Wilder also directed several films, all comedies and all starring Wilder, the most successful of which was The Woman in Red with Kelly LeBrock as a married man's temptation. He also starred in a mid-1990s sitcom that generally failed to click, Something Wilder.

In 1999, he was diagnosed with non-Hodgkin's lymphoma, and began undergoing chemotherapy. In 2000, doctors told him he had beaten the disease. Until his death from complications of Alzheimer's, Wilder lived in Connecticut with his fourth wife, speech pathologist Karen Boyer, in an 18th-Century house Radner left to him in her will.

[1] Mount Sinai Hospital, Milwaukee, WI.

Father: William J. Silberman (original first name "Velvel", b. 8-May-1900, d. 30-May-1973)
Mother: Jeanne Baer (b. 29-Aug-1907, d. 18-Nov-1957)
Sister: Corinne Ruth Silberman (b. 1929)
Wife: Mary Mercier (actress, m. 22-Jul-1960, div. 1965)
Wife: Mary Joan Schutz (m. 27-Oct-1967, div. 1974, one daughter adopted)
Daughter: Katharine Anastasia Wilder (adopted)
Gilda Radner (actress, m. 18-Sep-1984, d. 20-May-1989)
Wife: Karen Boyer (speech pathologist, m. 8-Sep-1991)

    High School: Washington High School, Milwaukee, WI (1951)
    University: BA Theater Arts, University of Iowa (1955)
    Conservatory: Bristol Old Vic Theatre School

    Democratic Senatorial Campaign Committee
    Obama for America
    Alpha Epsilon Pi Fraternity
    Nebula 1975 for Young Frankenstein (Best Dramatic Presentation)
    Russian Ancestry
    Jewish Ancestry
    Risk Factors: Lymphoma

    Something Wilder Gene Bergman (1994-95)

    Haunted Honeymoon (25-Jul-1986)
    The Woman in Red (15-Aug-1984)
    Sunday Lovers (31-Oct-1980)
    The World's Greatest Lover (18-Dec-1977)
    The Adventure of Sherlock Holmes' Smarter Brother (14-Dec-1975)

    Love, Gilda (18-Apr-2018) · Himself
    The Lady in Question (12-Dec-1999)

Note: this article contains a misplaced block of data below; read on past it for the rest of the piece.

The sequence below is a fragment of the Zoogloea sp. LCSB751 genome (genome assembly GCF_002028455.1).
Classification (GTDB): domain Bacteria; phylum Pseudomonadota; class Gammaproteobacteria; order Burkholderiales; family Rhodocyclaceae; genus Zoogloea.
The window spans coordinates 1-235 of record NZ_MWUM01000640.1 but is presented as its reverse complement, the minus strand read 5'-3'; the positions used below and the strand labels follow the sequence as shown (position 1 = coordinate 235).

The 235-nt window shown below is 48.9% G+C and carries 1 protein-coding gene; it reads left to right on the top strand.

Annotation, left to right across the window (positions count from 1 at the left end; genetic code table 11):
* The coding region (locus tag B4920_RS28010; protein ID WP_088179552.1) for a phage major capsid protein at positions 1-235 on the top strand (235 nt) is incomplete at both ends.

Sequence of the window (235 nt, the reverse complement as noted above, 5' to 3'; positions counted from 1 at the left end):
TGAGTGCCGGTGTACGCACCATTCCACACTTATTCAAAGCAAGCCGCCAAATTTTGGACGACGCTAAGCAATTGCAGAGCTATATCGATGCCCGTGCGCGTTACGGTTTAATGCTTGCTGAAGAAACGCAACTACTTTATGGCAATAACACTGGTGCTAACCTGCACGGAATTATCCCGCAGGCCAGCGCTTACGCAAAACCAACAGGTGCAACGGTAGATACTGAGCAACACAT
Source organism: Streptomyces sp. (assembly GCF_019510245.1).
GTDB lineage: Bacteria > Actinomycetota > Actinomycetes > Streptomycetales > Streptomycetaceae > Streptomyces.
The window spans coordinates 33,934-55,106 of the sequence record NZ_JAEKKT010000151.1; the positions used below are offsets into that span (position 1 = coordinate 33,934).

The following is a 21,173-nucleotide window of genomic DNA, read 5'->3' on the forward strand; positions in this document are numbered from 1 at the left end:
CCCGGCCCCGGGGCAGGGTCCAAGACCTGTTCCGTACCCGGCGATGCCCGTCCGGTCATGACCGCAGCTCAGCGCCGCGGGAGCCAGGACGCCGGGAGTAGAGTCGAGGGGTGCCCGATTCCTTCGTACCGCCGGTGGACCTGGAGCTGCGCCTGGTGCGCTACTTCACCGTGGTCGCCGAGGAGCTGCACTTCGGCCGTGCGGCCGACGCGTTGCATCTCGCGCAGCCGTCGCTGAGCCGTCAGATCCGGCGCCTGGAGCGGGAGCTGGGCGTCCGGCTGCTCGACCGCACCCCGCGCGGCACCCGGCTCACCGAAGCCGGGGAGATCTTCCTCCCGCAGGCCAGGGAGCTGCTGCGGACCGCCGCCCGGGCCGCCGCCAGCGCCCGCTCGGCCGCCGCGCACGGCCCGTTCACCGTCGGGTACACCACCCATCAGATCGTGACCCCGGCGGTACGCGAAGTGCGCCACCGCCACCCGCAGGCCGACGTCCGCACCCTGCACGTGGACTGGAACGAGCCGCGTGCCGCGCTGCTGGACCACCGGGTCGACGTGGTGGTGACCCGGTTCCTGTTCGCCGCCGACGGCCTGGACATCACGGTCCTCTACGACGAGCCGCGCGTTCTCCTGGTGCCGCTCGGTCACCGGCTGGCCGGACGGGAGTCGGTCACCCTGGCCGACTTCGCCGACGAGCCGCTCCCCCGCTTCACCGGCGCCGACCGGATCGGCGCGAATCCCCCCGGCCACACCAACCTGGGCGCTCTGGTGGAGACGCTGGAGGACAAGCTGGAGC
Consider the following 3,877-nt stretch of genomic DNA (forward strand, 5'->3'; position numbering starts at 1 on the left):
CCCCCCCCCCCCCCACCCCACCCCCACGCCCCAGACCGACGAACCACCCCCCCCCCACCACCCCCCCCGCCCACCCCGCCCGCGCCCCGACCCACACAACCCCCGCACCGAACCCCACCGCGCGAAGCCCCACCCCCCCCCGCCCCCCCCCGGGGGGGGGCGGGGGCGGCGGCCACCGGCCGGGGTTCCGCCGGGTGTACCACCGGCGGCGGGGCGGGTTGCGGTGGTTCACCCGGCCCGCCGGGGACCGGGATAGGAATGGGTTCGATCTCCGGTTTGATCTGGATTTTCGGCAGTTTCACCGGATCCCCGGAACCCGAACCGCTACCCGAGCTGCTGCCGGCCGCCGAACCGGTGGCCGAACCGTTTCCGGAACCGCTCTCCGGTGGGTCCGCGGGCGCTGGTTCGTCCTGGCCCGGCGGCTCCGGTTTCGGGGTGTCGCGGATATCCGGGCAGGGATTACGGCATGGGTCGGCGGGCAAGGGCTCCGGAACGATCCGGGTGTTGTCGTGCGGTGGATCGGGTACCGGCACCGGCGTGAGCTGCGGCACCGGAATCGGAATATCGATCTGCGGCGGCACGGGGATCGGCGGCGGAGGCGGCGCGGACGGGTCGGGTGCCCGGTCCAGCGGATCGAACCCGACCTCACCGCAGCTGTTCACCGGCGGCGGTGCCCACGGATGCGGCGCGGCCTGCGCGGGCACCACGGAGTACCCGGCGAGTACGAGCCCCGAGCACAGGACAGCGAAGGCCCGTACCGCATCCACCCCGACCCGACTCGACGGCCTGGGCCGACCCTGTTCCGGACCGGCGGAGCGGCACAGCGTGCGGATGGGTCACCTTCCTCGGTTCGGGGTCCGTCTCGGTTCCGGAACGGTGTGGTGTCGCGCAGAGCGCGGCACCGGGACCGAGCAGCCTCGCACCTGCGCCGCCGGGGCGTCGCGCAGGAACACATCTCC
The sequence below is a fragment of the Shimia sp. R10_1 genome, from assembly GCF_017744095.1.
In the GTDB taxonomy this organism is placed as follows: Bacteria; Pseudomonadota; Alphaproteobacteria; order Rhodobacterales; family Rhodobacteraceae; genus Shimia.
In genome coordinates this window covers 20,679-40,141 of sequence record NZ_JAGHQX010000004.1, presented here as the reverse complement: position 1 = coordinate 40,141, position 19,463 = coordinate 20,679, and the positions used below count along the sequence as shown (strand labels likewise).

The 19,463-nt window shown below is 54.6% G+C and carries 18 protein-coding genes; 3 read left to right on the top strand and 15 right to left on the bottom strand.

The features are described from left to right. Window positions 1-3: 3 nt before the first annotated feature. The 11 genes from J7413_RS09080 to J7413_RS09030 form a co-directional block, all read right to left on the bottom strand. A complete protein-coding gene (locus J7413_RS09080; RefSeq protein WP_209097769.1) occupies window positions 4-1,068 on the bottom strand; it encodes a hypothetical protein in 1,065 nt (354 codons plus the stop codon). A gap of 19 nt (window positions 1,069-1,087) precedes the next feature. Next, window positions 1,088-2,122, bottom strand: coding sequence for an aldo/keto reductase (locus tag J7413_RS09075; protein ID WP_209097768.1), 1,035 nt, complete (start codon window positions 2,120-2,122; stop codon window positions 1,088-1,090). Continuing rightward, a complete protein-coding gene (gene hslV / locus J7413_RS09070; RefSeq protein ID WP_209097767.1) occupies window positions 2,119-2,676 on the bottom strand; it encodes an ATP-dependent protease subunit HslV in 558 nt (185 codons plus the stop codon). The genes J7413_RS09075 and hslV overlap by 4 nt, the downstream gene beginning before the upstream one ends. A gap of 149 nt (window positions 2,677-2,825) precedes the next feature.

Alice in Wonderland (28-Feb-1999) · Mock Turtle
    Murder in a Small Town (10-Jan-1999)
    Another You (26-Jul-1991)
    Funny About Love (21-Sep-1990)
    See No Evil, Hear No Evil (12-May-1989) · Dave
    Haunted Honeymoon (25-Jul-1986) · Larry Abbot
    The Woman in Red (15-Aug-1984) · Theodore Pierce
    Hanky Panky (4-Jun-1982)
    Stir Crazy (12-Dec-1980) · Skip Donahue
    Sunday Lovers (31-Oct-1980)
    The Frisco Kid (13-Jul-1979) · Avram
    The World's Greatest Lover (18-Dec-1977) · Rudy Valentine
    Silver Streak (3-Dec-1976) · George
    The Adventure of Sherlock Holmes' Smarter Brother (14-Dec-1975)
    Young Frankenstein (15-Dec-1974) · Dr. Frankenstein
    The Little Prince (7-Nov-1974) · The Fox
    Thursday's Game (14-Apr-1974)
    Blazing Saddles (7-Feb-1974) · Jim
    Rhinoceros (21-Jan-1974) · Stanley
    Everything You Always Wanted to Know About Sex But Were Afraid to Ask (6-Aug-1972)
    The Scarecrow (10-Jan-1972)
    Willy Wonka & the Chocolate Factory (30-Jun-1971)
    Quackser Fortune Has a Cousin in the Bronx (13-Jul-1970)
    Start the Revolution Without Me (4-Feb-1970)
    The Producers (18-Mar-1968) · Leo Bloom
    Bonnie and Clyde (13-Aug-1967) · Eugene Grizzard
    Death of a Salesman (8-May-1966)

Author of books:
Kiss Me Like a Stranger: My Search for Love and Art (2005, memoir)
My French Whore (2007, novel)
What Is This Thing Called Love? (2010, short stories)